• September 16, 2009 | ,

    dude. food.

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    church“Paul Allen has mistaken me for this dickhead Marcus Halberstram. It seems logical because Marcus also works at P&P and in fact does the same exact thing I do and he also has a penchant for Valentino suits and Oliver Peoples glasses. Marcus and I even go to the same barber, although I have a slightly better haircut.”

    – Patrick Bateman

    We really don’t know what the significance of this quote is with regard to our topic, but the value of the title metaphor and, in turn, of quoting Patrick Bateman, were simply too good to pass up.  We are writing, of course, about what we think is the proper way to approach your brand-new, mouse-ridden, and oddly becrumbed off-campus kitchen.  Cooking on a student’s schedule can be hectic and require a lot of forethought; purchasing opportunities — like situations in which it is inappropriate to wear American flag-laden clothing — come few and far between. So it is of the utmost importance that you buy as much fresh produce as possible without necessitating frequent trips to the farmers’ market and without eating the same meal every day. With that in mind, we have cobbled together a humble list of suggestions not unlike the ragtag team of over-the-hill misfits, specialists and Ben Affleck that save the Earth in Michael Bay’s classic Armageddon.

    Things you can buy without any planned uses in the near future: Onions, garlic and shallots top this illustrious list, as they can sit on a countertop (for God’s sake keep them out of the fridge unless you’ve cut them open) for weeks without any noticeable decay, and chances are you’ll need at least one of these three houses of our tricameral flavor parliament in any serious recipe you pursue. Potatoes (especially sweet potatoes, which are infinitely more nutritious than white, gold or red) also last forever, which goes nicely with their ridiculous cheapness and innumerable uses — such as baking, frying, thickening soups, savory tarts and foreplay. In fact, we don’t see any reason to buy any potato that isn’t orange or gold, as most other varieties pale in comparison. Citrus fruits, which always have a creepy-long shelf life, can serve any purpose from highlighting cakes to fixing drinks to fending off scurvy. Carrots, celery, leeks, fennel, and corn also fit into this category, though to varying degrees. You can also create your own shelf-life by, for instance, buying unripe bananas or avocados and storing half of them in a paper bag to nurture the ripening process while leaving the other half so they — like those of us still counting chest hairs every morning when we wake up — bloom a little later.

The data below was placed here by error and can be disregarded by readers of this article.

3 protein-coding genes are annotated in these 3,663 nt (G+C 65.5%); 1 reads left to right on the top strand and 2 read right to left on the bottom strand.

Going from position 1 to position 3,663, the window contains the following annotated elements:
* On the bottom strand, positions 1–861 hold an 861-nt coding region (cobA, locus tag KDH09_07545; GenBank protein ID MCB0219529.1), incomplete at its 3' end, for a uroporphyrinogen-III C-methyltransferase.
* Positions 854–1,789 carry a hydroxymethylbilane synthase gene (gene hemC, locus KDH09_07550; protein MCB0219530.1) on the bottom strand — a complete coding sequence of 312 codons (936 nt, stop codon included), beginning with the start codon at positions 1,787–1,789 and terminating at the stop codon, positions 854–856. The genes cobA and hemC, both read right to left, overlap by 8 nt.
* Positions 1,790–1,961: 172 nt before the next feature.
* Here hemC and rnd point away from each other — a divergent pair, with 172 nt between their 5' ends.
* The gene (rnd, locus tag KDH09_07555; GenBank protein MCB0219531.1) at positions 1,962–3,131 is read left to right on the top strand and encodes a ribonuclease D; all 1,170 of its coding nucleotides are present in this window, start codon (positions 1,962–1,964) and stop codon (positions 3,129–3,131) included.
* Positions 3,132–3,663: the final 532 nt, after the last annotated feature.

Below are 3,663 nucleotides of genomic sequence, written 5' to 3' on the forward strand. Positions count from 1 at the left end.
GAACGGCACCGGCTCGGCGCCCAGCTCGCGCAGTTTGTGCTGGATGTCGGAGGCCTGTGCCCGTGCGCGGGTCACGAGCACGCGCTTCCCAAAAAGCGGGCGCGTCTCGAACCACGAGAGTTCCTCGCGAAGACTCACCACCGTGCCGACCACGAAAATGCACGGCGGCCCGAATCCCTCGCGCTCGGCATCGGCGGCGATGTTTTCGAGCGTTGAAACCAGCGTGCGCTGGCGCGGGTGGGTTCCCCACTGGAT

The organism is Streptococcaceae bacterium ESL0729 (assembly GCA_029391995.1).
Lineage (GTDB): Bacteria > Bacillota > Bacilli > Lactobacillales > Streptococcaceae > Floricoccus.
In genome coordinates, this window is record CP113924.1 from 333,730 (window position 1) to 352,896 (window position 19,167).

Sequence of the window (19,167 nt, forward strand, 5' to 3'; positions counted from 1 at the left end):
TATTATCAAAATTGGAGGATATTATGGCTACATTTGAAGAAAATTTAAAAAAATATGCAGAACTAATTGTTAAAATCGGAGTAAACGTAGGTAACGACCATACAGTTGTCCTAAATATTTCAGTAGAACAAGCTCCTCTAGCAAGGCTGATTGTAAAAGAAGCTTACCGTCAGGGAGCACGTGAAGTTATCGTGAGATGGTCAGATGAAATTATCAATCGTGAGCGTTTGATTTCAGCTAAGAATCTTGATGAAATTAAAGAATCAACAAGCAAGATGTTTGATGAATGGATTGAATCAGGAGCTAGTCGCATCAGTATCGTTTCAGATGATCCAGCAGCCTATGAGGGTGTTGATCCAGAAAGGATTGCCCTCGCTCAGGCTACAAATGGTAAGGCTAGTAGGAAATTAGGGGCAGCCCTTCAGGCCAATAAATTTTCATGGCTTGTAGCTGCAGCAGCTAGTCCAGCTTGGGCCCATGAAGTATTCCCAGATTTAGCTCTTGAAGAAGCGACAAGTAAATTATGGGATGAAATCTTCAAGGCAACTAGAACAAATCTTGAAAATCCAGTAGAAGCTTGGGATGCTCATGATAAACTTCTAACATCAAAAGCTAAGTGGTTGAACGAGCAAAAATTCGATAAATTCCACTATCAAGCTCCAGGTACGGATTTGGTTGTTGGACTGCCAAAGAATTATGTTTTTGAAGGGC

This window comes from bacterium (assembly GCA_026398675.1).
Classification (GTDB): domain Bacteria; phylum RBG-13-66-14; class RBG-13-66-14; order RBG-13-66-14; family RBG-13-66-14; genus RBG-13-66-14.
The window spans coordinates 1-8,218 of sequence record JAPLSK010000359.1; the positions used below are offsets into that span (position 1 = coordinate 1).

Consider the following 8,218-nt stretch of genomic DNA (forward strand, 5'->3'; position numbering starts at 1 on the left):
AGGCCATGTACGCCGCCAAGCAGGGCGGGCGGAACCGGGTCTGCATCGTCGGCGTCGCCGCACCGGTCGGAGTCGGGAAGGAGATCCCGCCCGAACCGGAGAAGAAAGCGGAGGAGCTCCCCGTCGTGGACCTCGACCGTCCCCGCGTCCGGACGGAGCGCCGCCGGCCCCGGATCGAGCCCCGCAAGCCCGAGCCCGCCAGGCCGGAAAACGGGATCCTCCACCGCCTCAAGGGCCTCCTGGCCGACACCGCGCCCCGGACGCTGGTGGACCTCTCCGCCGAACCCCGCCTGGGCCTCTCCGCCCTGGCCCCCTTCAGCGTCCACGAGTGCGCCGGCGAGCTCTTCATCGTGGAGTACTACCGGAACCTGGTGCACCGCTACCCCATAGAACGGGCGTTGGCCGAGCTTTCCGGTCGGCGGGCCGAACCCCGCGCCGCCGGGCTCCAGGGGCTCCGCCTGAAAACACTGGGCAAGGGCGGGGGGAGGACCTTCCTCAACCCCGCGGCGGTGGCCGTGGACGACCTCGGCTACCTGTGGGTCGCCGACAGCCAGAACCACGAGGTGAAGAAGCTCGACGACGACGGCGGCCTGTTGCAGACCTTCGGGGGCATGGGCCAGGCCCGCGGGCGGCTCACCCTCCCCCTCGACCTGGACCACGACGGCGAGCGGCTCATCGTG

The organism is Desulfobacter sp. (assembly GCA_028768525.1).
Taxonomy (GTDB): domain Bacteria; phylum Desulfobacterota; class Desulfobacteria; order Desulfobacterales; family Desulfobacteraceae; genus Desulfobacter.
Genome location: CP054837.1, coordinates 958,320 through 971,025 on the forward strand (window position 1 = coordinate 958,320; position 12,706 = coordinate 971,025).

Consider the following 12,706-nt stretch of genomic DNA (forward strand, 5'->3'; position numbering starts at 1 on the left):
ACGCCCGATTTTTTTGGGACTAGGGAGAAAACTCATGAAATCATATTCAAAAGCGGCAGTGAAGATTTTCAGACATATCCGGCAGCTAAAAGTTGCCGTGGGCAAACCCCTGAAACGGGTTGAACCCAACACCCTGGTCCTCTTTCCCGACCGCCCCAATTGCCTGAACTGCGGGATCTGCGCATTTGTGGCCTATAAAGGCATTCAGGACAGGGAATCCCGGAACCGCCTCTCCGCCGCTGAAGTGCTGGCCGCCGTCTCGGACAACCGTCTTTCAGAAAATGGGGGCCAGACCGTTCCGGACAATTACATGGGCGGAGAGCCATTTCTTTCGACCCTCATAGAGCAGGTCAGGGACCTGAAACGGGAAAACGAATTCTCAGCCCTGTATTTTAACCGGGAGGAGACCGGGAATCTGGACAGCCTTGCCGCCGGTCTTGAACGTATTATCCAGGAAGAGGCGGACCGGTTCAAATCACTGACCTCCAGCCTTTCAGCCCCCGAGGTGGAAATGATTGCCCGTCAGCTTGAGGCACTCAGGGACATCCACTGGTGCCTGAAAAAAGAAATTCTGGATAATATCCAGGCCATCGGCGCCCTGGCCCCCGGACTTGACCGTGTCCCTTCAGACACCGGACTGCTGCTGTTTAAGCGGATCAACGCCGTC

Things you can buy that will go bad, but have a lot of uses: Bell peppers top this list, as they fit into just about every cuisine and are equally good raw and cooked. Try buying some yellows, oranges and reds to sprinkle like Technicolor fairy dust in salads, sauces, and rice dishes. Cabbage may be the Colmes in this duo of vegetable punditry, but it is nonetheless useful in many cuisines and in many forms. Asparagus, zucchini, eggplant and summer squash also work, and along with peppers are easily preserved via pan-roasting: place any of these, sliced, in a hot pan without oil and essentially char them; top with any sauce on hand or just oil and garlic and keep in a Tupperware container in the fridge for an added week or so.

    Meats, dairy, cheeses: You should have a definite plan to cook any meat you buy within a week of purchase or be prepared, in the words of Mr Freeze, to “chill” it in the freezer. With yogurt, milk and cheese, you have a bros before hoes-like social responsibility to taste- or smell-test things before you dispose of them. Consider making a list of these items that are in your fridge so as not to waste them. Or, you may risk succumbing in Gulliver-like fashion to the unknown civilizations growing in the back of your fridge.

    Doing our best to keep Brown atop GQ’s douchey list for 2010,

    Alex and Ted